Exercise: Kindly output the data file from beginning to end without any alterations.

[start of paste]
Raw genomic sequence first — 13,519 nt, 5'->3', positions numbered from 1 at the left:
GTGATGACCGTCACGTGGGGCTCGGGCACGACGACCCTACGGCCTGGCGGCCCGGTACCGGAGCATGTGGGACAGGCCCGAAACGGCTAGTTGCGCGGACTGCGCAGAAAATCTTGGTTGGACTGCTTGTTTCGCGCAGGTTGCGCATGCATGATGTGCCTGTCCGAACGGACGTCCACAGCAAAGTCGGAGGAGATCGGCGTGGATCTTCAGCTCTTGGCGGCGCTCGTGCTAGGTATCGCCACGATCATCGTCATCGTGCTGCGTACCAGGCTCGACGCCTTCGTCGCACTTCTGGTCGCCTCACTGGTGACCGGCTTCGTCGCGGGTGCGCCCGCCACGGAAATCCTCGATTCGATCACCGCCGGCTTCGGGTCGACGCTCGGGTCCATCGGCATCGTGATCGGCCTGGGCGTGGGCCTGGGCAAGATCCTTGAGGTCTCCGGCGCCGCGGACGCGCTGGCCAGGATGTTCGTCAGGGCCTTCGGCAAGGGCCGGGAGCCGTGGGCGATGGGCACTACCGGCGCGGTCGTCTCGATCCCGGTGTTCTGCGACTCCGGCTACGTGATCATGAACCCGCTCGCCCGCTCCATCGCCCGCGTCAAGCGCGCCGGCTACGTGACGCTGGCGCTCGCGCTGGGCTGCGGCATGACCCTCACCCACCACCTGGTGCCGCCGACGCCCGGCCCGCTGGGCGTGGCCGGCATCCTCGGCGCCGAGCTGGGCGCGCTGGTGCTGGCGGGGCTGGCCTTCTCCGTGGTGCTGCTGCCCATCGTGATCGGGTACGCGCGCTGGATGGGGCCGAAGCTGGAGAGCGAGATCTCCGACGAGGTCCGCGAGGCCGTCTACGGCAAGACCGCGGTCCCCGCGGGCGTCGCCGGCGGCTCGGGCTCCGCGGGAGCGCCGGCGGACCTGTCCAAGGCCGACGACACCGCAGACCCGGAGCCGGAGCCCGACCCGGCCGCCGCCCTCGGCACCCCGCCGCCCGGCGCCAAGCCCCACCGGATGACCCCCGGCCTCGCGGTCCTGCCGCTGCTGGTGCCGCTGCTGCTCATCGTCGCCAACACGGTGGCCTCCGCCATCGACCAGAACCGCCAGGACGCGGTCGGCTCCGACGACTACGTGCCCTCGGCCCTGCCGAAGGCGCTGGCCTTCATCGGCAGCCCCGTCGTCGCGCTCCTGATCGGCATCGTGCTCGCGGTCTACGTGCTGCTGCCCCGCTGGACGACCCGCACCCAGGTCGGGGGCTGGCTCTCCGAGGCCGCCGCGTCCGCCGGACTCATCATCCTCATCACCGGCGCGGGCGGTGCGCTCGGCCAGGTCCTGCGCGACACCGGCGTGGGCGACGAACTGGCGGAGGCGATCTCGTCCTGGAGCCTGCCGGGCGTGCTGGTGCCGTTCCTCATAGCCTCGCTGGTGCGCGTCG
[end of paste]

Raw genomic sequence first — 13,519 nt, 5'->3', positions numbered from 1 at the left:
GTGATGACCGTCACGTGGGGCTCGGGCACGACGACCCTACGGCCTGGCGGCCCGGTACCGGAGCATGTGGGACAGGCCCGAAACGGCTAGTTGCGCGGACTGCGCAGAAAATCTTGGTTGGACTGCTTGTTTCGCGCAGGTTGCGCATGCATGATGTGCCTGTCCGAACGGACGTCCACAGCAAAGTCGGAGGAGATCGGCGTGGATCTTCAGCTCTTGGCGGCGCTCGTGCTAGGTATCGCCACGATCATCGTCATCGTGCTGCGTACCAGGCTCGACGCCTTCGTCGCACTTCTGGTCGCCTCACTGGTGACCGGCTTCGTCGCGGGTGCGCCCGCCACGGAAATCCTCGATTCGATCACCGCCGGCTTCGGGTCGACGCTCGGGTCCATCGGCATCGTGATCGGCCTGGGCGTGGGCCTGGGCAAGATCCTTGAGGTCTCCGGCGCCGCGGACGCGCTGGCCAGGATGTTCGTCAGGGCCTTCGGCAAGGGCCGGGAGCCGTGGGCGATGGGCACTACCGGCGCGGTCGTCTCGATCCCGGTGTTCTGCGACTCCGGCTACGTGATCATGAACCCGCTCGCCCGCTCCATCGCCCGCGTCAAGCGCGCCGGCTACGTGACGCTGGCGCTCGCGCTGGGCTGCGGCATGACCCTCACCCACCACCTGGTGCCGCCGACGCCCGGCCCGCTGGGCGTGGCCGGCATCCTCGGCGCCGAGCTGGGCGCGCTGGTGCTGGCGGGGCTGGCCTTCTCCGTGGTGCTGCTGCCCATCGTGATCGGGTACGCGCGCTGGATGGGGCCGAAGCTGGAGAGCGAGATCTCCGACGAGGTCCGCGAGGCCGTCTACGGCAAGACCGCGGTCCCCGCGGGCGTCGCCGGCGGCTCGGGCTCCGCGGGAGCGCCGGCGGACCTGTCCAAGGCCGACGACACCGCAGACCCGGAGCCGGAGCCCGACCCGGCCGCCGCCCTCGGCACCCCGCCGCCCGGCGCCAAGCCCCACCGGATGACCCCCGGCCTCGCGGTCCTGCCGCTGCTGGTGCCGCTGCTGCTCATCGTCGCCAACACGGTGGCCTCCGCCATCGACCAGAACCGCCAGGACGCGGTCGGCTCCGACGACTACGTGCCCTCGGCCCTGCCGAAGGCGCTGGCCTTCATCGGCAGCCCCGTCGTCGCGCTCCTGATCGGCATCGTGCTCGCGGTCTACGTGCTGCTGCCCCGCTGGACGACCCGCACCCAGGTCGGGGGCTGGCTCTCCGAGGCCGCCGCGTCCGCCGGACTCATCATCCTCATCACCGGCGCGGGCGGTGCGCTCGGCCAGGTCCTGCGCGACACCGGCGTGGGCGACGAACTGGCGGAGGCGATCTCGTCCTGGAGCCTGCCGGGCGTGCTGGTGCCGTTCCTCATAGCCTCGCTGGTGCGCGTCG